Again, no legal scholar here, but if capital punishment - the death penalty - is only applied in cases of truly heinous crimes, that is far too narrow a view. In truth, we think of the death penalty only really in relation to horrendous murder cases, but it can and has been used in other cases, like treason and espionage. So, if one can be killed for crimes against the state, wouldn't the destruction of people's livelihoods, savings, and "way of life" be on par? Is it not a crime against the state, a crime against society at large, to undermine the people's trust in our financial system, let alone to cause the partial or total evaporation of retirement savings for family upon family? What price must be paid if the fraudulent acts lead some victims to commit suicide? Is that not involuntary manslaughter?

I think the application of capital punishment should be based on a different equation - a combination of the horror of the crime, the clear inhumanity and immorality of the acts, and the overall damage and impact of those crimes. A gruesome, premeditated murder is an obvious choice - heinous, horrible crime with clear impact on the victim(s) and family members. Insurance fraud, financial scandals, or embezzlement on a grand scale may not seem heinous, but they are most certainly a horrible violation of people's trust and an offense against society. And, unlike a murder, the impact of these acts can reach hundreds or even thousands of people. We should be calculating that impact and weighing it in the decision as to whether to apply capital punishment or not.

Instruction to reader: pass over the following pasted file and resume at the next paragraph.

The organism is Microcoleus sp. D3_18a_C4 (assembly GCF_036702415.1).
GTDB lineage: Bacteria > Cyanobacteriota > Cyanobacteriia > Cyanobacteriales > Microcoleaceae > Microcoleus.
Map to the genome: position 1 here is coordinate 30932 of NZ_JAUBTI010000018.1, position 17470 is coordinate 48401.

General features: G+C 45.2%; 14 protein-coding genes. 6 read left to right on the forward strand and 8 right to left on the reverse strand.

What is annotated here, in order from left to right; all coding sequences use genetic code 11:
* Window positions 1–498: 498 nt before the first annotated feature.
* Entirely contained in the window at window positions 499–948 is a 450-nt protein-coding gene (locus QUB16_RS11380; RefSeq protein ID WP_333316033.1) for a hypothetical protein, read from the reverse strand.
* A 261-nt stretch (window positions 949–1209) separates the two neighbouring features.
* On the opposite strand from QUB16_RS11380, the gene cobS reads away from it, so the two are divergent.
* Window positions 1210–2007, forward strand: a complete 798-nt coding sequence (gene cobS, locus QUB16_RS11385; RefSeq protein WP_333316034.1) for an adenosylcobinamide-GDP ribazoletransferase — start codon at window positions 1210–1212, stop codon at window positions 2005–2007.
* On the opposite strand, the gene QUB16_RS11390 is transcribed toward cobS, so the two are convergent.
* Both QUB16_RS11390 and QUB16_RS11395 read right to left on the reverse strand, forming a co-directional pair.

Teresa Lewis, a woman diagnosed with borderline mental retardation, was executed recently in Virginia for her role in killing her husband and stepson. She did not fire the gun, the guys who did were sentenced to life in prison, but she was considered the mastermind. And, she sat next to her husband for 45 minutes, watching him bleed to death, before calling 911 to "report" the incident as being caused by an unknown intruder. The judge on the case said her act "fits the definition of the outrageous or wantonly vile, horrible act". Premeditated, inhumane, heinous...all for insurance money.

Now, consider the case of Jerome Kerviel, the rogue trader who blew 4.9BIL euros while working for Societe Generale SA. He has been hit with a fine that he can never repay and sentenced to "at least" 3 years in prison. What is the impact of his trading? How many people lost money or employment? What about Nick Leeson, the guy who lost 1BIL and destroyed his employer, Barings Bank, in the process? How many people lost everything because of his actions? How many people need to lose everything before it adds up to a crime so terrible and massive that capital punishment might be acceptable? Is it not sociopathic to bet massive amounts of other people's money without any concern for the risks that you are taking on their behalf? How about when you do it and lie to people about the risks or the returns on those investments in an attempt to attract more money? What kind of monsters are Bernie Madoff or Robert Allen Stanford, guys who ripped off billions from their investors? Wouldn't society be best served by executing these individuals and redistributing all of their remaining assets to the victims instead of simply fining them and throwing them in jail for a few years?